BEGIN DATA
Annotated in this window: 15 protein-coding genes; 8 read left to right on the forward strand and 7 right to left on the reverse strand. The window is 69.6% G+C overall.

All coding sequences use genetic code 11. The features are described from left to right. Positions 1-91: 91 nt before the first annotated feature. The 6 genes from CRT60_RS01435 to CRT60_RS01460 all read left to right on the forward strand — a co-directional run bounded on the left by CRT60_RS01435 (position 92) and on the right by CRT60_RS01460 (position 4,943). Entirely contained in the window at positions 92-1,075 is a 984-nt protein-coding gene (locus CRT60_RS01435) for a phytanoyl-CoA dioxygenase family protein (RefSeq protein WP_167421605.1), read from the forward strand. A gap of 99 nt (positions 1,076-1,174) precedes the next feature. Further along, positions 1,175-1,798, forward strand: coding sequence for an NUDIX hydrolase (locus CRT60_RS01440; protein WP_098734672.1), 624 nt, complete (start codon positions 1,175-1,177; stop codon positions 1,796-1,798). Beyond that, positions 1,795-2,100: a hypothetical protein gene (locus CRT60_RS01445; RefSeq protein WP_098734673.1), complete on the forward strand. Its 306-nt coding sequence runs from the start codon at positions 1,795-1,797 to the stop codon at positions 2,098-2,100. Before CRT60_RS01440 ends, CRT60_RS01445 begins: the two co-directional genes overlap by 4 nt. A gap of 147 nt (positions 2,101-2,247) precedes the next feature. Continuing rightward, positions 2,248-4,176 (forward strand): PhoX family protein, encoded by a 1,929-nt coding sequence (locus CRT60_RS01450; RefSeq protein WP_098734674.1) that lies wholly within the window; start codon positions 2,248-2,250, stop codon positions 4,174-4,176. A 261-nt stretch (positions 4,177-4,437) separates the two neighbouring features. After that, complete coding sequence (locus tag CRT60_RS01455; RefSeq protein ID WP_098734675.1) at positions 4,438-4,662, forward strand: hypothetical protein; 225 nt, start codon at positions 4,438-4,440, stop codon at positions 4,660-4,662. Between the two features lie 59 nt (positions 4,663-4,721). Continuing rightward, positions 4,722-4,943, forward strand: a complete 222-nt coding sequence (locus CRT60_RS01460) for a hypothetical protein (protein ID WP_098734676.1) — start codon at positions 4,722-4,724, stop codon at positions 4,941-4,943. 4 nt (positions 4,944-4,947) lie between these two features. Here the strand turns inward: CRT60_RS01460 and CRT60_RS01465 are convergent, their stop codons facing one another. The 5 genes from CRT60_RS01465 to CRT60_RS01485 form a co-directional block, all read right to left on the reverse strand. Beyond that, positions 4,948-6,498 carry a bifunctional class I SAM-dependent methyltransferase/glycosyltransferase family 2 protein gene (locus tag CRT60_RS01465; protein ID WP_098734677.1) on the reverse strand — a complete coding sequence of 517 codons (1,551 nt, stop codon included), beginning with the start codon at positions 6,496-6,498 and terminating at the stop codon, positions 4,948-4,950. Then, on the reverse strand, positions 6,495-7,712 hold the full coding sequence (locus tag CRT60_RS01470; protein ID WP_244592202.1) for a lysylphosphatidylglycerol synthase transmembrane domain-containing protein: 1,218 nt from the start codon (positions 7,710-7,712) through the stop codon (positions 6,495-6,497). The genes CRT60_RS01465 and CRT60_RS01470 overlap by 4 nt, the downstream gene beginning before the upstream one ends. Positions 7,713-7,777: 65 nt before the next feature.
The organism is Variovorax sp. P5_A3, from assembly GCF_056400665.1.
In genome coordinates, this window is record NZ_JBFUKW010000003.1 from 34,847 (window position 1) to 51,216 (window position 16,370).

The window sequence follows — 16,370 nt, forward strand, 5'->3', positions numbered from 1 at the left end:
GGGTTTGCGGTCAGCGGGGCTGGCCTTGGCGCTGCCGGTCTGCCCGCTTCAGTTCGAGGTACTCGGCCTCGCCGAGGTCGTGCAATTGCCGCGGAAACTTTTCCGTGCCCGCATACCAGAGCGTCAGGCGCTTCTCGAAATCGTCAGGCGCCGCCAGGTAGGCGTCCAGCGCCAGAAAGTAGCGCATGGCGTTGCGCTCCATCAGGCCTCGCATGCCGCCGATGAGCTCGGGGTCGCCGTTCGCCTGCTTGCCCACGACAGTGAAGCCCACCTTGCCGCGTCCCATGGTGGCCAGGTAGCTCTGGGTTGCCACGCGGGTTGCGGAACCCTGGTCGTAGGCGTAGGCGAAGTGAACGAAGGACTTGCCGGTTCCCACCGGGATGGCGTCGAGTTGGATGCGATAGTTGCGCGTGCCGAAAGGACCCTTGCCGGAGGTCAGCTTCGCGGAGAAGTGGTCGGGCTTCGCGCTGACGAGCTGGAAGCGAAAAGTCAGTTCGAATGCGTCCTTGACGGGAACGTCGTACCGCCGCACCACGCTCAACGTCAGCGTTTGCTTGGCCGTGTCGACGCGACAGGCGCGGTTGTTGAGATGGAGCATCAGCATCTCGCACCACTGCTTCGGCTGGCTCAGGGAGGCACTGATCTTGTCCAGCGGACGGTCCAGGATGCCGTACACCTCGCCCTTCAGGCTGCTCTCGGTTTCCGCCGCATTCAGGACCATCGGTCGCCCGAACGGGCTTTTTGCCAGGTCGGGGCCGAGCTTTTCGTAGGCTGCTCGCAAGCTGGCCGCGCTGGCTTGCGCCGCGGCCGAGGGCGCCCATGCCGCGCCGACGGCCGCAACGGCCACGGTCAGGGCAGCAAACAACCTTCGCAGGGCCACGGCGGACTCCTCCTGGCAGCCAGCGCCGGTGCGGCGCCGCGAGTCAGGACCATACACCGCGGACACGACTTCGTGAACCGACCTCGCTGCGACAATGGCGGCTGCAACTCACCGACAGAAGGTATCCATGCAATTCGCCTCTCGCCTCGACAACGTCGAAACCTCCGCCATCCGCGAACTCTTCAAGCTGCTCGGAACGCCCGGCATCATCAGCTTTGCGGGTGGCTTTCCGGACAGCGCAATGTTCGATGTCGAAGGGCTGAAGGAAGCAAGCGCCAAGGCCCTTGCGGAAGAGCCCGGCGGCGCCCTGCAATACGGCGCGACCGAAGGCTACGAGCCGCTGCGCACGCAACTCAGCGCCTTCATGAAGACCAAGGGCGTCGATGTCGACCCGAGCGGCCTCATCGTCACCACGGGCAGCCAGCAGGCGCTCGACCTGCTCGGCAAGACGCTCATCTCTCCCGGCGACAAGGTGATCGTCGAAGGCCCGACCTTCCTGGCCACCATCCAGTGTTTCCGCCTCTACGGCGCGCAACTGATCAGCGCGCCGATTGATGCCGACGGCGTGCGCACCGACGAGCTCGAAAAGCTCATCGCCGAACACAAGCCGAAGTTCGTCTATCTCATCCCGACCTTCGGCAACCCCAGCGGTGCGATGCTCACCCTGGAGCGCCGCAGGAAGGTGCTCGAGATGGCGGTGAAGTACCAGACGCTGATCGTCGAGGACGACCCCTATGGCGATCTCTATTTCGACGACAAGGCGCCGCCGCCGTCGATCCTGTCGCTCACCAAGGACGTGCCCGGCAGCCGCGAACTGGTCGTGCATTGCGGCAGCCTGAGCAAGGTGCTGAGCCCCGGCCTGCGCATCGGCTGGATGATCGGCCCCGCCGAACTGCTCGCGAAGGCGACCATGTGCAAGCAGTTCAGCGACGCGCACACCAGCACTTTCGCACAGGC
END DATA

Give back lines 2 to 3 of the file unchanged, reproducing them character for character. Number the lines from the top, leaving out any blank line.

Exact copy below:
All coding sequences use genetic code 11. The features are described from left to right. Positions 1-91: 91 nt before the first annotated feature. The 6 genes from CRT60_RS01435 to CRT60_RS01460 all read left to right on the forward strand — a co-directional run bounded on the left by CRT60_RS01435 (position 92) and on the right by CRT60_RS01460 (position 4,943). Entirely contained in the window at positions 92-1,075 is a 984-nt protein-coding gene (locus CRT60_RS01435) for a phytanoyl-CoA dioxygenase family protein (RefSeq protein WP_167421605.1), read from the forward strand. A gap of 99 nt (positions 1,076-1,174) precedes the next feature. Further along, positions 1,175-1,798, forward strand: coding sequence for an NUDIX hydrolase (locus CRT60_RS01440; protein WP_098734672.1), 624 nt, complete (start codon positions 1,175-1,177; stop codon positions 1,796-1,798). Beyond that, positions 1,795-2,100: a hypothetical protein gene (locus CRT60_RS01445; RefSeq protein WP_098734673.1), complete on the forward strand. Its 306-nt coding sequence runs from the start codon at positions 1,795-1,797 to the stop codon at positions 2,098-2,100. Before CRT60_RS01440 ends, CRT60_RS01445 begins: the two co-directional genes overlap by 4 nt. A gap of 147 nt (positions 2,101-2,247) precedes the next feature. Continuing rightward, positions 2,248-4,176 (forward strand): PhoX family protein, encoded by a 1,929-nt coding sequence (locus CRT60_RS01450; RefSeq protein WP_098734674.1) that lies wholly within the window; start codon positions 2,248-2,250, stop codon positions 4,174-4,176. A 261-nt stretch (positions 4,177-4,437) separates the two neighbouring features. After that, complete coding sequence (locus tag CRT60_RS01455; RefSeq protein ID WP_098734675.1) at positions 4,438-4,662, forward strand: hypothetical protein; 225 nt, start codon at positions 4,438-4,440, stop codon at positions 4,660-4,662. Between the two features lie 59 nt (positions 4,663-4,721). Continuing rightward, positions 4,722-4,943, forward strand: a complete 222-nt coding sequence (locus CRT60_RS01460) for a hypothetical protein (protein ID WP_098734676.1) — start codon at positions 4,722-4,724, stop codon at positions 4,941-4,943. 4 nt (positions 4,944-4,947) lie between these two features. Here the strand turns inward: CRT60_RS01460 and CRT60_RS01465 are convergent, their stop codons facing one another. The 5 genes from CRT60_RS01465 to CRT60_RS01485 form a co-directional block, all read right to left on the reverse strand. Beyond that, positions 4,948-6,498 carry a bifunctional class I SAM-dependent methyltransferase/glycosyltransferase family 2 protein gene (locus tag CRT60_RS01465; protein ID WP_098734677.1) on the reverse strand — a complete coding sequence of 517 codons (1,551 nt, stop codon included), beginning with the start codon at positions 6,496-6,498 and terminating at the stop codon, positions 4,948-4,950. Then, on the reverse strand, positions 6,495-7,712 hold the full coding sequence (locus tag CRT60_RS01470; protein ID WP_244592202.1) for a lysylphosphatidylglycerol synthase transmembrane domain-containing protein: 1,218 nt from the start codon (positions 7,710-7,712) through the stop codon (positions 6,495-6,497). The genes CRT60_RS01465 and CRT60_RS01470 overlap by 4 nt, the downstream gene beginning before the upstream one ends. Positions 7,713-7,777: 65 nt before the next feature.
The organism is Variovorax sp. P5_A3, from assembly GCF_056400665.1.